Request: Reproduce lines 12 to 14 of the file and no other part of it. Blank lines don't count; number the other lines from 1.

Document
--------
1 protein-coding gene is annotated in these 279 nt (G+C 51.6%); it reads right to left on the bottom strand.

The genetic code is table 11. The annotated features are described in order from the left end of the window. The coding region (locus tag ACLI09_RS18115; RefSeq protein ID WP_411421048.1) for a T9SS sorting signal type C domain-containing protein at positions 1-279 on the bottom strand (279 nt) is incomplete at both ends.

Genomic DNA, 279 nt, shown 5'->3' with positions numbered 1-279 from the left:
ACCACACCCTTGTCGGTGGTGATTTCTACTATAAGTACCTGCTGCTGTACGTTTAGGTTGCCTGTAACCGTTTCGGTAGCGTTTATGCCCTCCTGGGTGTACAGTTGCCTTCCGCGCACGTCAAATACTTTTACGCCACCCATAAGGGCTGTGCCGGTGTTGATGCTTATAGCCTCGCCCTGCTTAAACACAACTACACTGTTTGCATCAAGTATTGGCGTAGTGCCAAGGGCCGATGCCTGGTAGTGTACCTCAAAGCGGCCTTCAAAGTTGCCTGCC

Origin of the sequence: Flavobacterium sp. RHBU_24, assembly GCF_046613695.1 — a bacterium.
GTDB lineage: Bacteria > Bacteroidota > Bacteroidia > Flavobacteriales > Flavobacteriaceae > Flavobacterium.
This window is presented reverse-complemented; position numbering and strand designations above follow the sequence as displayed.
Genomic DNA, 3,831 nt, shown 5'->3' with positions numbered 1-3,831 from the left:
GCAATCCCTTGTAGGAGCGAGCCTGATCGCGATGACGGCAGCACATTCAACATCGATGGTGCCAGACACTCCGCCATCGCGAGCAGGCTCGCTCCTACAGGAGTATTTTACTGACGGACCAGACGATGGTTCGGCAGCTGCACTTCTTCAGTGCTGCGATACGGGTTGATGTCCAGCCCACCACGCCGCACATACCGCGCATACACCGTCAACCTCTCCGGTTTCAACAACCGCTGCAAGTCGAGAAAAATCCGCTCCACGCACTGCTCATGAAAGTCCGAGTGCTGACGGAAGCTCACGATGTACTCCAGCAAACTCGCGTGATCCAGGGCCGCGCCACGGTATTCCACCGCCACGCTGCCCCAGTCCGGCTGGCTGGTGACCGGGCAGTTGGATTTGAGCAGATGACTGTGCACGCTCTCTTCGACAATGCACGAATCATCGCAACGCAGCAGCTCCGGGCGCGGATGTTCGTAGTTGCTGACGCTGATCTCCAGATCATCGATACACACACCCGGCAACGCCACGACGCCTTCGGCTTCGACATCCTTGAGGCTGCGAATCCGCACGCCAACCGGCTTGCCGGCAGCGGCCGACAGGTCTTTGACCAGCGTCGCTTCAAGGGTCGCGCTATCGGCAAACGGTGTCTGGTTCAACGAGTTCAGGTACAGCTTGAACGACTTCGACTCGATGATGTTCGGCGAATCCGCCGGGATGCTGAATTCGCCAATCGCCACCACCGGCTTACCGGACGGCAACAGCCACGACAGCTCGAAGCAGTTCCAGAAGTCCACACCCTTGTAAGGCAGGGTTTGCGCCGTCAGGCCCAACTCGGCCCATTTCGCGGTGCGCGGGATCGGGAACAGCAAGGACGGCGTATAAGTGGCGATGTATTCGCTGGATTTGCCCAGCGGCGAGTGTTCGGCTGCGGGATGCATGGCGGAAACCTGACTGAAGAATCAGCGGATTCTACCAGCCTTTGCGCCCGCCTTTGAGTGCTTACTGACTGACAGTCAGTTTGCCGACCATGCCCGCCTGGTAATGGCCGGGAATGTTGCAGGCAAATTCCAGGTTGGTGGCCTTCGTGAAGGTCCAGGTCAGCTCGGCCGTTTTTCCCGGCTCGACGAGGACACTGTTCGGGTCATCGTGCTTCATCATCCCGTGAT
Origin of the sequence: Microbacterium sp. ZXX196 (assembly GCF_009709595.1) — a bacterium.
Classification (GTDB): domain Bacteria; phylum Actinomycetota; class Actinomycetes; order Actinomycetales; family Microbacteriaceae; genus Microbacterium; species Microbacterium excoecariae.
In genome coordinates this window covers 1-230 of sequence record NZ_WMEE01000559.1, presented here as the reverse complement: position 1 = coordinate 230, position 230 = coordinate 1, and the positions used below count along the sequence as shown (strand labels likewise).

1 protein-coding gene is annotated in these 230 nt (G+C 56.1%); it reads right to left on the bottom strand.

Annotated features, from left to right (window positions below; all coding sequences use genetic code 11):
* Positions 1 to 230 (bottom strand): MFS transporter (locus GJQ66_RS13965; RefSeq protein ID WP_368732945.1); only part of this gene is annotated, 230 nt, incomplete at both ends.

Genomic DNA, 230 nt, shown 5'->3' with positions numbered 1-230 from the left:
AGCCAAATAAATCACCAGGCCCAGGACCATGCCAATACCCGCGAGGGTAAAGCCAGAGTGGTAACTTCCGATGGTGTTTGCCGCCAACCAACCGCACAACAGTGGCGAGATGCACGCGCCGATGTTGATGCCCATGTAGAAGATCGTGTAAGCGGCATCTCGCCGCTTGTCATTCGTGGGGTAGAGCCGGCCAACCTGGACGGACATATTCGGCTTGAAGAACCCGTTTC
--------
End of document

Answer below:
In genome coordinates this window covers 1-230 of sequence record NZ_WMEE01000559.1, presented here as the reverse complement: position 1 = coordinate 230, position 230 = coordinate 1, and the positions used below count along the sequence as shown (strand labels likewise).

1 protein-coding gene is annotated in these 230 nt (G+C 56.1%); it reads right to left on the bottom strand.

Annotated features, from left to right (window positions below; all coding sequences use genetic code 11):